Sure...go to firstname.lastname@example.org
Sorry about the email.
Please try again.
Are you looking for the spread sheet?
Yes chef...what do you need...or kneed..LOL
Remember, change only one thing at a time in your practice. Keep that butter cold yet pliable.
You're doing great. Once you have the process down you will own it forever!
It is not necessary to freeze butter.
Butter needs to be cold and pliable. Pliable happens through beating the butter into submission with a rolling pin.
The butter needs to be the same consistency as the dough.
There are many "wives" tales in making croissant...none of which work. The rules are the rules and you're doing Great!
Practice is the key.
Keep me in the loop!
Great job...keep me in the loop.
I have lots of tips!
Wow...I did replay and somehow got lost in cyber space.
I'm trying to clean up the mess now. A bit of hacking of my account didn't help the issue!
The photo on the right says you should be giving the advice and not me!
And production in a tiny kitchen is a problem, especially if your are sheeting by hand.
Your problem in not technique, it's room and equipment.
So until you can upgrade your bakery...keep up the great work!
And don't move near me, I won't hold up under the competition...LOL
first of, it doesn't look as if you made a butter block...rather pieces of warm butter. The block must be as pliable as the dough, but cold, cold, cold! The entire process happens while all remains cold.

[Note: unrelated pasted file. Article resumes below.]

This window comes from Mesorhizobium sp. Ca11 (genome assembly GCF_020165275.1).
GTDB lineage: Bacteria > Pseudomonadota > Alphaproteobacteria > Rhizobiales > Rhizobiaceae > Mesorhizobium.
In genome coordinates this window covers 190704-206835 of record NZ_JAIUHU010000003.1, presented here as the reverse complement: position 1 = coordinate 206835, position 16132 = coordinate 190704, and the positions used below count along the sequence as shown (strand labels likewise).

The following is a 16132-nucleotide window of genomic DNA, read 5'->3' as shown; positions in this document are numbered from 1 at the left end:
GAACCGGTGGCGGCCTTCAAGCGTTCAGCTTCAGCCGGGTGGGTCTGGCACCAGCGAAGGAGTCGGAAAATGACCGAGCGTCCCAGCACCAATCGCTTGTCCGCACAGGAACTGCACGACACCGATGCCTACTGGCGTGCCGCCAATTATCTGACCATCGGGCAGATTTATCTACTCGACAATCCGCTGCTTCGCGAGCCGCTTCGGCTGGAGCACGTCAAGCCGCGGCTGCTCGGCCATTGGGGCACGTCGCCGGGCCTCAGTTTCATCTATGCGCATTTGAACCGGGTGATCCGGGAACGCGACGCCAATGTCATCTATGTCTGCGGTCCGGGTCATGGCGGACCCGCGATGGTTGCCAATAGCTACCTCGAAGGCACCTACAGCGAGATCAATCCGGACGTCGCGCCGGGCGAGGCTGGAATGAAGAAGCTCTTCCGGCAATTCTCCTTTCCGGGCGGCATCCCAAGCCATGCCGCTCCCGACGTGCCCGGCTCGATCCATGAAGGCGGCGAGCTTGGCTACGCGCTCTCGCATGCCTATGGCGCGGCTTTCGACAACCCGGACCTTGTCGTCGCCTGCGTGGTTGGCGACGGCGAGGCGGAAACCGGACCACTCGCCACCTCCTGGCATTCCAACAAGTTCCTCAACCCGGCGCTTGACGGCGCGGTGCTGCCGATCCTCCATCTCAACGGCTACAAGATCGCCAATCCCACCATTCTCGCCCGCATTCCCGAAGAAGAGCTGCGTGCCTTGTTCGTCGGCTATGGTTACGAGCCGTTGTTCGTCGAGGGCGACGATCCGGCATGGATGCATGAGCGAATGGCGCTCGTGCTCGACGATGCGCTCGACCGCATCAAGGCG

The butter is made pliable by beating it with a rolling pin!
If you email me at email@example.com I can help with a formula and some visuals to get you on the right track.
All I ask is that you bring all questions back here.
Puff pastry is quite different and I am afraid would be too flaky for good croissant. The structure in puff pastry would be a bit too tight.
Baking powder...well, first off I don't think you'll get the "lift" you want...but hey...give it a shot. Also, you won't get the fermentation you need for bread.
Sorry this has taken so long...tough season.
If you go to firstname.lastname@example.org I will send you a formula as long as you bring all discussion and questions back here!
The 82% fat in European style butter is there to seal in the moisture for the rise. However, if 76% is all you can get...go with that!
And...no matter what you do with the butter block, the butter must remain 'refrigerator' cold and as pliable as the dough!
Take a look at this and get back to me!
Think of the scraps in the next day's dough as a pre-ferment...like Pate Fermente.
OK...the 58% or any percentage for that matter is a fraction of the total flour, not the dough, in the whole recipe.
So...if your 58% is the fraction of the whole formula, then 1/3 of the butter goes in each of the 5 pound segments.
Let's assume that the 58% represents 9 pounds of butter, (for the whole 15 pounds of dough) then you need to make 3 - 3 pound butter blocks, one for each division of the 15 pounds of dough.
Gee...I hope that is clear!
Go to email@example.com
I will give you the file.
Then I will ask that you bring the discussion back here so all can benefit from our process!
Very nicely done...!!!!!!!!
The amount of trimmings is so small that the gluten developed there will not matter in the next batch.